By Kensaku Ihara
Nikkei Staff Writer
TAIPEI (Jan 18) -- Taiwan stood out as an exception to the initial public offering boom that swept global markets last year, as the few promising startups the island produced increasingly opted for mainland debuts.
Just 110 companies went public in Taiwan last year, 20 fewer than in 2016 and the least in nine years. Only 21 listed on Taiwan's main securities market -- four fewer than in 2016. The remainder listed on markets for smaller companies and startups.
This runs counter to global trends last year. The worldwide bull run in stocks led to around 1,700 IPOs, according to research firm Dealogic. That's a 45% jump over 2016 and the most in a decade.
Even in Taiwan, stock market activity was the strongest in 27 years. But a hollowing out of industry on the island, coupled with a lack of startup activity, has crippled the IPO market here.
Though the primary purpose of an IPO is to raise money, going public also helps a company build trust and name recognition in the market where it debuts, laying the groundwork for expansion. Taiwanese contract manufacturing powerhouse Hon Hai Precision Industry, or Foxconn, therefore looks to list group members in mainland China. Media here have noted that a number of Taiwanese companies are waiting for approval to list on the mainland, highlighting the potential for a significant loss of valuable businesses.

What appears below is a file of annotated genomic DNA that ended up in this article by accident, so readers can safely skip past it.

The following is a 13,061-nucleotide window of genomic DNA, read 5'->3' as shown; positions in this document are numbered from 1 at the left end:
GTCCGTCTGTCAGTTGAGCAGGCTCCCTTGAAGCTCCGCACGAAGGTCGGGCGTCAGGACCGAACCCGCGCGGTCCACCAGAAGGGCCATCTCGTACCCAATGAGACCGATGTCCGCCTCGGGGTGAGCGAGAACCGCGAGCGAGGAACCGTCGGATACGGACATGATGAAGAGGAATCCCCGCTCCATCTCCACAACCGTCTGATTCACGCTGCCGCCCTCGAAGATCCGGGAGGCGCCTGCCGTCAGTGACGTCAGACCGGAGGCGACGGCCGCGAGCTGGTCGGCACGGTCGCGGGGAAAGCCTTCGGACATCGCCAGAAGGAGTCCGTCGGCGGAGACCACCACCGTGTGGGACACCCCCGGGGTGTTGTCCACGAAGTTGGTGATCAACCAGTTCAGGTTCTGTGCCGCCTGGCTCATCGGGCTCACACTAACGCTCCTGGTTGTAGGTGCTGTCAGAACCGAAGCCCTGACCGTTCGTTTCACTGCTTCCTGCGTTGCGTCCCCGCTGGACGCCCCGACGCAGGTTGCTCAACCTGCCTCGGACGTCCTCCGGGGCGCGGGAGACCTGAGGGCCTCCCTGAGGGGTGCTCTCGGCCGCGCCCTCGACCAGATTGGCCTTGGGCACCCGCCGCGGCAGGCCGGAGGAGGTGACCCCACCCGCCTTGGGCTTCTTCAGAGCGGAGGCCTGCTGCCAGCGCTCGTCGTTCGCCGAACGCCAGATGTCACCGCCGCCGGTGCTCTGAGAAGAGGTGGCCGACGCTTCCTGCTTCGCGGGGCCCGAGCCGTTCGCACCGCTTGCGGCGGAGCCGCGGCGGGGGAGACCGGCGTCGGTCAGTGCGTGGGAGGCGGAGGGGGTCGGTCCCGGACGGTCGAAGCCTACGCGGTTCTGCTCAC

In fact, Beijing intends to support Taiwanese companies in listing on the mainland and help them find business opportunities there, China's Zhang Zhijun, chief of Taiwan affairs, said at the end of last year. Encouraging listings, it seems, is a way for Beijing to bring the mainland and Taiwan closer together, in hopes of eventual reunification. While President Tsai Ing-wen's government in Taipei is taking its own steps to nurture startups, it will not be easy to counter the mainland's pull amid concerns about the future of the island's economy.
Hsu Jan-yau, chairman of the Taiwan Stock Exchange, said the decline in IPOs was a temporary phenomenon attributable to investment funds buying up more unlisted companies. But he also said the bourse was seriously considering lowering listing standards to attract more offerings. This could involve loosening requirements on how much profit a company must book ahead of a listing, for example, paving the way for IPOs by biotechnology companies and other startups that take time to turn a profit.
- By Kensaku Ihara, Nikkei Staff Writer
- Nikkei Asian Review
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